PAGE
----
Eventually I started focusing on Wikipedia and that led me to Monstropedia.org. The throbbing in my head eased as I started reading what these self-proclaimed experts had to say. A troll is a fearsome member of a mythical anthropomorph race from Scandinavia. Their role ranges from fiendish giants – similar to the ogres of England – to a devious, dwarf-like folk of the wilderness, living underground in hills, caves or mounds. I felt better just knowing there were others out there who took this stuff seriously. I drank in the words as they formed on my screen. Maybe it wasn’t so strange after all, but nothing I read could completely explain Oton’s jumbled shape shifting or his love of used coffee grounds. Monstropedia spoke of two traditions. In Northern Norway, trolls are described as large, brutish, and ugly with tusks or cyclopic eyes, while southern Scandinavia told of human-like trolls with hidden tails. Both interesting, but neither described Oton.

I closed the laptop and my eyes. I would just have to show up on that bench the following morning and prove I had dreamed the whole thing, but just in case I started brewing coffee, pot after pot until I had used up all the beans in my cupboard. I left the filters, still clogged with grounds, on the counter to cool and I grabbed a pencil. I needed to jot down a few questions … just in case.

There I was twenty-nine sunrises later, sitting on a bench in downtown Stoughton, Wisconsin with a gallon size baggie stuffed full of used coffee grounds on my lap and a dozen donuts slathered in chocolate frosting, and triple dipped in sprinkles. It was cold and miserable— it was 5 am in November! What was I thinking? I had to be losing my mind.

It was starting to get light when I checked the time, 6:18—it was all a joke. Relieved, I relaxed, letting my head fall backward when an odor, which I can only describe as a marathoner’s sock after mile 26, walloped me in face, “Oh no, not again.”

“Hello, human” a voice like crunching potato chips said.

I heard a pop and there he was staring down into my face, not more than a few inches from the tip of my nose. Before I knew what was happening I screamed like a schoolgirl.

“Hey, it’s just me, ooh, are those coffee grounds?” He said ogling the baggie.

I nodded my head and handed him the soggy mess. My heart had returned to a normal rhythm, allowing me to sit up. Keeping tabs on Oton, I scanned the street hoping someone would be out walking. In the distance, I saw a man with his dog. They were on the other side of the street, but heading toward us. I had to keep the troll’s attention on me. I turned back to Oton and patted the seat.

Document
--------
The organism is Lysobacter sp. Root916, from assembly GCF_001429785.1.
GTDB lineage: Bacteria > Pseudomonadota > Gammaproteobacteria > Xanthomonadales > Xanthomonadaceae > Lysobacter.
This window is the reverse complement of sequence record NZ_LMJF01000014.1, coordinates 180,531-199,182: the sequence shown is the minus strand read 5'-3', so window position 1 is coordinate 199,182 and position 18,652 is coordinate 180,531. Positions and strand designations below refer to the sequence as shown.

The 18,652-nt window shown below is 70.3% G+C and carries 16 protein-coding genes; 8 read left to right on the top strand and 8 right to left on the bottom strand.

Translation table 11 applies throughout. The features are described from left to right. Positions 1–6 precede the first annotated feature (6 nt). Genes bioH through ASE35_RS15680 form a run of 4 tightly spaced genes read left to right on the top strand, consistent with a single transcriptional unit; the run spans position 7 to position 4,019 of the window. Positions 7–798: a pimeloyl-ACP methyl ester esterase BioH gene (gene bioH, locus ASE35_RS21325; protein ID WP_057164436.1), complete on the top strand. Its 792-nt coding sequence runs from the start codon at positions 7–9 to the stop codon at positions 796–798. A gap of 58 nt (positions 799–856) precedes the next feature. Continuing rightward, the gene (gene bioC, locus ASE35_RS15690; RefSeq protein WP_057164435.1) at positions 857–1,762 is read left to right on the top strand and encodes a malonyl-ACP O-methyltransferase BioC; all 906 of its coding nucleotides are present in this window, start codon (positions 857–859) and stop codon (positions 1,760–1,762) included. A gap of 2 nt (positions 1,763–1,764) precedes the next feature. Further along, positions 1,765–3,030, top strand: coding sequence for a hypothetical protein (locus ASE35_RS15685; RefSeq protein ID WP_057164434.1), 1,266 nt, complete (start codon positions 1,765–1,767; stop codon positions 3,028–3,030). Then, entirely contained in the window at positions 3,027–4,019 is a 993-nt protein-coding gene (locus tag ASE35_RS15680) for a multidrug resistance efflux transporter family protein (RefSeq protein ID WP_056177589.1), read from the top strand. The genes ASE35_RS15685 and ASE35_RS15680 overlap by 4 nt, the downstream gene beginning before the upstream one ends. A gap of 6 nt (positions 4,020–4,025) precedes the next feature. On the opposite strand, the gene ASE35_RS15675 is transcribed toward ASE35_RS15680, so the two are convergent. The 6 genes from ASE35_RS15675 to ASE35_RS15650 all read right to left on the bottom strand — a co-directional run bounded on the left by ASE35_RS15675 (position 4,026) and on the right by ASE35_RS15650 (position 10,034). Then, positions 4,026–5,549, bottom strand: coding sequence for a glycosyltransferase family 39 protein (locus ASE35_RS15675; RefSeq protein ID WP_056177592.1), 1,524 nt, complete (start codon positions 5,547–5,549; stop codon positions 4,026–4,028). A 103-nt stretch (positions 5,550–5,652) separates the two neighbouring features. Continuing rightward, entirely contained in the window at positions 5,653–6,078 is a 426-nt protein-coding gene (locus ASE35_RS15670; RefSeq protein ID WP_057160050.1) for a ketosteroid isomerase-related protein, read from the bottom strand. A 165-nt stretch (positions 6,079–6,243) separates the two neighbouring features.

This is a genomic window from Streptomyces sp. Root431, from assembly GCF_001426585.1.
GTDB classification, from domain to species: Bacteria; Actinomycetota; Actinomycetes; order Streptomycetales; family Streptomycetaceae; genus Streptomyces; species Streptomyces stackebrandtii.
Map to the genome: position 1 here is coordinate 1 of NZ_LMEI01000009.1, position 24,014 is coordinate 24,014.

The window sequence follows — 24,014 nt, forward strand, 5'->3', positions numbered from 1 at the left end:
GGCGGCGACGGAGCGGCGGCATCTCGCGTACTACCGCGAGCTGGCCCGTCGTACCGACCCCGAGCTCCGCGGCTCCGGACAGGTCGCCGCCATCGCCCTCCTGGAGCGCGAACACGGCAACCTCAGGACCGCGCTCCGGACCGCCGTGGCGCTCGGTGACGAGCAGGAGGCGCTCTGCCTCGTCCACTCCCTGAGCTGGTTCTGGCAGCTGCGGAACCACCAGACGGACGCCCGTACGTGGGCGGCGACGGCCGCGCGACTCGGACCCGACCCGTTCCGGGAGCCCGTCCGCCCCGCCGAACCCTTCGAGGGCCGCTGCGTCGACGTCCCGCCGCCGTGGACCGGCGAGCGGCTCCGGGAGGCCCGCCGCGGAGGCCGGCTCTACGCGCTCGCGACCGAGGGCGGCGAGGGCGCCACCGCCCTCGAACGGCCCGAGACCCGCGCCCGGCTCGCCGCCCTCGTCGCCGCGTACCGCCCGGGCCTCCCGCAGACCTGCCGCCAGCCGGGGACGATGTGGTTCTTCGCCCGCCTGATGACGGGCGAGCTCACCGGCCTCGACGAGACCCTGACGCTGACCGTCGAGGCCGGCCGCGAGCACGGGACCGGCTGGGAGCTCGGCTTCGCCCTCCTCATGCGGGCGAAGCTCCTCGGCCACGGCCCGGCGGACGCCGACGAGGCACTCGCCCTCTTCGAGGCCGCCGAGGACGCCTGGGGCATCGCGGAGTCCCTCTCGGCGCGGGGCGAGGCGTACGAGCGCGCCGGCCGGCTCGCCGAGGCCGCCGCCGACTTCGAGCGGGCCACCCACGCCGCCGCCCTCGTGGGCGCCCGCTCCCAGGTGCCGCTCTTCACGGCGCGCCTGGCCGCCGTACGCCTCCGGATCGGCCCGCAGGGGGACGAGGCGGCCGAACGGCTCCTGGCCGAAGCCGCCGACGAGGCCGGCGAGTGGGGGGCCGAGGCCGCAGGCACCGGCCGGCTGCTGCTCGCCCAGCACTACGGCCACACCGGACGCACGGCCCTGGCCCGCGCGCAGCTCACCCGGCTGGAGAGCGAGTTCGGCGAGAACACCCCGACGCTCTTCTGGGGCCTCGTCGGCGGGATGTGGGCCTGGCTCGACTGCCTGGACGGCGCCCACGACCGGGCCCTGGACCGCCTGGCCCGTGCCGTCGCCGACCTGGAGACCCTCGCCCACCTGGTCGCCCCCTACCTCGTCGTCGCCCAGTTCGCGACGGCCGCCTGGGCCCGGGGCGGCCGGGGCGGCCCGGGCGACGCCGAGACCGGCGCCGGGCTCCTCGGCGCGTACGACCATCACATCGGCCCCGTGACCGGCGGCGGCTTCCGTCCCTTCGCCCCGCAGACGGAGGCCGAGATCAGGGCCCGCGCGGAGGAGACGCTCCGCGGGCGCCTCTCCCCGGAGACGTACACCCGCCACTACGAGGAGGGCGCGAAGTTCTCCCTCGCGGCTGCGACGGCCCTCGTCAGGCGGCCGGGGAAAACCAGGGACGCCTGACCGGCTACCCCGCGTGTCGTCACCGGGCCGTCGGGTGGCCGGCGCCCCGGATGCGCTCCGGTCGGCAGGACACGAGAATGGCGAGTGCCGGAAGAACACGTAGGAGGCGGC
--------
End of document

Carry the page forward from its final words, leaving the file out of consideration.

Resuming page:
“Why don’t you sit down? I have donuts with extra sprinkles.”

This time he was huge, but his nose was different. Rather than long, it was smashed into his face and covering the territory from ear to ear. He looked thin, and bendy, and his arms were freakishly short. I handed him the donuts and said, “Where have you been? It’s freezing out here.”

He looked upset, and started to shrink until he was about two feet tall. I felt bad, but at least his proportions had returned to normal. Normal, like any of this was normal. I pasted a smile on my face and said. “I have a lot of questions for you. Like where do you live? How long have you been here, and who is Leaf?”

“That’s a lot of questions before I’ve had my sprinkles,” he said hopping up beside me. I handed him the box. I had to keep him talking, and apparently, that meant stuffing him full of caffeine and sugar. Watching Oton eat requires a strong stomach, one that can withstand the plentiful releases of gas and finger licking, but at least it was quick. “Now, what did you want to know?” he said wiping his hands on his filthy trousers.

I glanced toward the dog walker and cursed under my breath. It seemed the dog was stopping to sniff every snowflake. “Okay, let’s take this one step at a time. Where do you live? I mean, do you live right here on Main Street, or someplace else?”

Through chocolate-covered lips he said, “don’t be silly. This is a human village. I live at Elvsmyr.” His back to the man and dog, he waited for the next question.

“Elvsmyr, it that near here?”

“Not far … well, not if you know the way.”

His cryptic response was drawing the reporter out of me. I wanted to press for more, but I couldn’t risk upsetting him. “So, how long have you lived at Elvsmyr?” I asked, estimating him to be a teenager.

“Well, let’s see. I was born the winter of the avalanche so that would be …. Uhm… I never was very good with the number thing.” He tapped his fingers on his legs and wiggled his bare toes. “I think its 1,871 moons—no, 1,874 moons.”

“Moons, Is that how you measure time?” I said doing a quick search of my memory. Wasn’t the moon cycle 29 days? Ugh, where is Google when I needed it?